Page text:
The Apprentice proves the rat race is for rats
IAM an Apprentice addict and I’m not ashamed to admit it, but I should also confess that I have a sadistic hobby of watching television programmes – like The X Factor, Question Time, The Jeremy Kyle Show – that make me want to smash my living room up.
I have no entrepreneurial spirit whatsoever. I can’t remember ever having looked at another human being and wondered how I might make a few quid out of them. Whenever I have an idea that could make fortunes – like self-cleaning ovens and wasp-repellent bins, which I think are fabulous proposals – I tend to have those boring old concepts of social good or practicality in mind rather than money. Indeed, I edit a news website funded entirely by readers, and despite the blood, sweat and tears of our team I still always feel just a little bit cheeky when I ask readers to dig deep.
The same cannot be said of our Apprentice contestants. The show, headed up by Lord Alan Sugar, who dutifully delivers the “I started out flogging chocolate teapots and made it to the top with ‘ard graft” speech (or something) at least once an episode, features a group of budding business partners already making waves in their chosen fields. Through a process in which they showcase ability and work ethic by squabbling like a bunch of five-year-olds and stabbing one another in the back so ruthlessly it would make Michael Gove blush, Sugar discovers which of the contestants has what it takes to enter into business with a guy who started out selling ice to Eskimos (or something).
THE result is the equivalent of taking the very worst representations of ultra-capitalist culture and making them humiliate themselves to make a few quid before grovelling at the feet of the cockney king of business himself. It really is tremendous viewing. The new series began last week and I thoroughly enjoyed
cosying up on the couch with a cuppa to watch a bunch of well-groomed, suited and booted men (because the men’s team lost – ‘ ard luck, guys), argue like their lives depended on it over failing to sell enough burgers in their first team task.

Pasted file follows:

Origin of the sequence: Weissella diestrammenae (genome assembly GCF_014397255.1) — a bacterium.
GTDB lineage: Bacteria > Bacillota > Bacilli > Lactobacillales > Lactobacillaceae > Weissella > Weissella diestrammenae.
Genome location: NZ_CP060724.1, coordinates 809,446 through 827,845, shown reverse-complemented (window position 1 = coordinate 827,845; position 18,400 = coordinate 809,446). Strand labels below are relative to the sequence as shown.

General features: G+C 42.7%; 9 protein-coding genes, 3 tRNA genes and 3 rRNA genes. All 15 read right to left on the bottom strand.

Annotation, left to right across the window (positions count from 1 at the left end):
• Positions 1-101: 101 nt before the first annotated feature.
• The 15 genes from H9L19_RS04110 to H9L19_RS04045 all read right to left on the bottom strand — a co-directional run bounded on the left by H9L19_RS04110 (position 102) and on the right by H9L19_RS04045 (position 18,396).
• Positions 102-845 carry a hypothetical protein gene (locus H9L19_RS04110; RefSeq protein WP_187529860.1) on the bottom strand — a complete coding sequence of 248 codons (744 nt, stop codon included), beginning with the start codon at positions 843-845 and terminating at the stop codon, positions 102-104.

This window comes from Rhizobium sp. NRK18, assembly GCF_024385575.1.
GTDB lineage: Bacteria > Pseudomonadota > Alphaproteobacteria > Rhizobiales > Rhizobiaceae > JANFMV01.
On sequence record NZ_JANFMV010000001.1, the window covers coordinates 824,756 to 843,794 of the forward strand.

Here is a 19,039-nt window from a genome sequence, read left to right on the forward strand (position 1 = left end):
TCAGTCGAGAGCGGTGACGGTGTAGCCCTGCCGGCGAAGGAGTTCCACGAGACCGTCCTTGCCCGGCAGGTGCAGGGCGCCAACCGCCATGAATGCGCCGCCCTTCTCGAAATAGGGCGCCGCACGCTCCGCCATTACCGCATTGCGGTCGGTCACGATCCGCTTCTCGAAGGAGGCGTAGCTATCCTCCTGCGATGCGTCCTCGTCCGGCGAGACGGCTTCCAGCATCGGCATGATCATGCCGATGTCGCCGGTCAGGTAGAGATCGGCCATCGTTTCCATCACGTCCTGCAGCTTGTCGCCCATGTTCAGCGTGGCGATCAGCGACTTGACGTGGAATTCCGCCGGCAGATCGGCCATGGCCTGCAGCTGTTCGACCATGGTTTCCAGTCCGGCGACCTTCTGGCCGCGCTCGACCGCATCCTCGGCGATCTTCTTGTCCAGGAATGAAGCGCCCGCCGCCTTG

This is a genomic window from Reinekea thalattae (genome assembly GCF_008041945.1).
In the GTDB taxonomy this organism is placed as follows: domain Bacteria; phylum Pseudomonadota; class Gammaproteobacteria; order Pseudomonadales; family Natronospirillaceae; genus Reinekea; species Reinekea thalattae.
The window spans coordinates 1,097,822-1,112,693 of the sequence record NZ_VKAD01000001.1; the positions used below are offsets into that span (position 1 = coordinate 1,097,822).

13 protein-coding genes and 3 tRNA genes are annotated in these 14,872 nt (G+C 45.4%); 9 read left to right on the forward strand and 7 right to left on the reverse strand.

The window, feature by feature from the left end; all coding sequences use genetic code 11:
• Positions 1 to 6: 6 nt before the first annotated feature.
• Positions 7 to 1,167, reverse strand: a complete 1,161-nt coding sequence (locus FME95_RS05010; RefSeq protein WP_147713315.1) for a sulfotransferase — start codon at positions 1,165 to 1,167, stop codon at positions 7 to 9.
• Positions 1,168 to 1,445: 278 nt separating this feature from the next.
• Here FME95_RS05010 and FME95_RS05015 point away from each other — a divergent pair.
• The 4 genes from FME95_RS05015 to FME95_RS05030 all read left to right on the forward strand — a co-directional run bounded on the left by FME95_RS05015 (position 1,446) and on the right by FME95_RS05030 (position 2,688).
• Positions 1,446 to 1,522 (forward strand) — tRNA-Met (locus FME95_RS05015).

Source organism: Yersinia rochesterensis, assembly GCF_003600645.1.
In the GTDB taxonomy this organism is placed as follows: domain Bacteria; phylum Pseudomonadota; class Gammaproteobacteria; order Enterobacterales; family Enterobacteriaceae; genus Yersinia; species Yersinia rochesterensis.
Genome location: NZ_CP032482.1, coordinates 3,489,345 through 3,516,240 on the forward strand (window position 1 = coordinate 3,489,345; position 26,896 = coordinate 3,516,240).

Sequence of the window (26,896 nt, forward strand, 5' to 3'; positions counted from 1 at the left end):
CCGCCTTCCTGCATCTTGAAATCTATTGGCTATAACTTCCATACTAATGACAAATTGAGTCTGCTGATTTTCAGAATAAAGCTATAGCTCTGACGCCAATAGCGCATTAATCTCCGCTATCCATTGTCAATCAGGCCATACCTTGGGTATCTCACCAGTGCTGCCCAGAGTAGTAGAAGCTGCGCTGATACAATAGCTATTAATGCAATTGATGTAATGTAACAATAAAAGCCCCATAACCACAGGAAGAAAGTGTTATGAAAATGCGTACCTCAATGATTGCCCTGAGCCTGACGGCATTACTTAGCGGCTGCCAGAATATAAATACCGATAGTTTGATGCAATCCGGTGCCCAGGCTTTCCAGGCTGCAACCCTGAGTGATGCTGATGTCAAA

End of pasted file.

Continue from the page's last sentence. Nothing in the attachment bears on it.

Yes, this is the world that celebrates that entrepreneurial spark which I just don’t have. This is my window into the rat race; the culture which puts money and the individual first, and where anything and anyone getting in the way must be steamrollered into business oblivion. This, for me, is a snapshot of what caused the financial crisis in 2008.
The culture of greed, rebranded as hard work, which is encouraged and rewarded as the measurement of intelligence and success.
It’s the world in which everyone is viewed as a potential transaction in which we must sell, sell, sell in the pursuit of happiness and wordly goods. And it really is fascinating; the determination in these contestants would be admirable if it wasn’t rooted in selfishness.
This is exactly what the late Jimmy Reid warned about in his legendary inaugural speech as rector of Glasgow University in 1972.
“A rat race is for rats,” Reid warned. “Reject the insidious pressures in society that would blunt your critical faculties to all that is happening around you, that would caution silence in the face of injustice lest you jeopardise your chances of promotion and self-advancement.”
Sadly, Sugar, who I hear began his career selling champagne to the French (or something), and his Apprentice contestants appear to have missed the memo. It is disturbing that we continue instilling these values in our children, and it is incredible that we keep asking the question of what has gone so badly wrong in society.
There’s no question that The Apprentice contestants are bright, inventive, creative and able, but it’s a real shame that our economics, our politics and our society encourage them to funnel all of that energy into getting the best for themselves and knocking everyone out of the way to do it.
You could drive yourself to despair wondering what all these young people could be creating if we lived in a culture which didn’t measure quality of life by material riches, but instead by things like community, good health and public services, the advancement of learning, and social responsibility.
Until we get there – because we must believe that one day we will – I’ll probably carry on watching Lord “I could sell paper to trees (or something)” Sugar and his wannabe apprentices. I’ll just be sure to keep anything I can throw at the TV out of reach.